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3.2.1 SRM 2035: Near Infrared Wavelength Standard

James J. Filliben
Statistical Engineering Division, ITL

Steven J.  Choquette
Analytical Chemistry Division, CSTL

SRM 2035 certifies peak locations in optical filters. NIST is certifying 99 such physical filters- all cut from the same block of glass. Steve's work in the near-infrared is a natural extension of Leonard Hannsen's SRM 1921 infrared wavelength standard and John Travis' UV visible wavelenth standard. The near-infrared standard of Steve's is particularly valuable for the calibration of FT instruments in the pharmaceutical industry and the FDA.

The raw data for this experiment is a series of spectra; and the wavelength locations of the 7 peaks of these spectra are the parameters of interest. A "run" in this experiment takes about 4 hours and involves evacuated purging (via liquid nitrogen) to remove water vapor-the primary contaminant in this experiment. The usual design of experiment priniciples of

1. randomization;
2. replication;
3. blocking; and
4. use of a control

were applied to formulate the experimental plan. Over the course of the 4 hours, multiple measurement passes were made with peak locations being measured at each pass. As the passes were being made, the water vapor in the system was being reduced, and thus the peak locations were (at a very low level) changing as they were being remeasured. The primary question of interest was how much the 7 peak locations changed/drifted as a function of pass, how the uncertainties for these location estimates changed with pass, and how to arrive at final certificate values in this low-level drifting environment.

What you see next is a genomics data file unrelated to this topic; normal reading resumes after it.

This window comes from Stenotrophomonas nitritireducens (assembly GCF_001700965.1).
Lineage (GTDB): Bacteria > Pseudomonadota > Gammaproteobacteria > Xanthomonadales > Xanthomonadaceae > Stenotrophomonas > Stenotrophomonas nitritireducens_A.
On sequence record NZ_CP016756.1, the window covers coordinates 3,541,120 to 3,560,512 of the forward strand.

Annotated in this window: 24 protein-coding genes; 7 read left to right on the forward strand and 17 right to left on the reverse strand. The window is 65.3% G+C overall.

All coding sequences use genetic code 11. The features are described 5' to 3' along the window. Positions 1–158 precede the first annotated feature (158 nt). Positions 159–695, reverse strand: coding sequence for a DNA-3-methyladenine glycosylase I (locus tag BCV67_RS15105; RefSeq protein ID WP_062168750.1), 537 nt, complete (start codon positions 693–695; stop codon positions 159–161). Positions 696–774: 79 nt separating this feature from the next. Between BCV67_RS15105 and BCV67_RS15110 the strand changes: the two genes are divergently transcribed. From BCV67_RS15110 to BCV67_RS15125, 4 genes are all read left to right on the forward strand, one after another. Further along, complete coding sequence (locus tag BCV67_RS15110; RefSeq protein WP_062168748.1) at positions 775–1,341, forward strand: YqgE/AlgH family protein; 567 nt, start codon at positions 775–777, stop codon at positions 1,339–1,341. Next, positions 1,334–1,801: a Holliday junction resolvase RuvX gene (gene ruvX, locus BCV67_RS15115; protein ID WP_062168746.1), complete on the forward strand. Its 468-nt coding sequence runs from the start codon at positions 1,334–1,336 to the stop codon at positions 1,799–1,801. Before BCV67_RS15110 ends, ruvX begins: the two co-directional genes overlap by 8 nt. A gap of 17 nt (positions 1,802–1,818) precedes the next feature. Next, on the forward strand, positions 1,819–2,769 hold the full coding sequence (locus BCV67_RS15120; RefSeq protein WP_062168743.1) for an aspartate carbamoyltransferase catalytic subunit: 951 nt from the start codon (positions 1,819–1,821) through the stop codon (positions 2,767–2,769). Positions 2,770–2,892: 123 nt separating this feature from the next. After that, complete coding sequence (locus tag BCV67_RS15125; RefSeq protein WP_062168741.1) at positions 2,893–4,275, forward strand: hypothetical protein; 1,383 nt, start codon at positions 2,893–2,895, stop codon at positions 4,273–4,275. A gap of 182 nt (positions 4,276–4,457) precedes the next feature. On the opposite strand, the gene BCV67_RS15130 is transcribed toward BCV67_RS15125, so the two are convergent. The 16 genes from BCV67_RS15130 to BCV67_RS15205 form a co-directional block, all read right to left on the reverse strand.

The final design was a balanced, 2-week, morning-and-afternoon, with a control, appropriate randomization and replication factorial design.

The design and subsequent analysis yielded the appropriate certificate values, along with other information about outlying filters, and hyper-sensitive peaks. The multiplot on the opposite page illustrates the effect of pass (= time) on the 7 peak locations.


Figure 7: The above plots show the drift in peak location as a function of pass (= time). Such drift occurs with both mean and median as location estimators. Based on these plots, appropriate certificate values for peak wavelength location were obtained for all 7 peaks.

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Date created: 7/20/2001
Last updated: 7/20/2001
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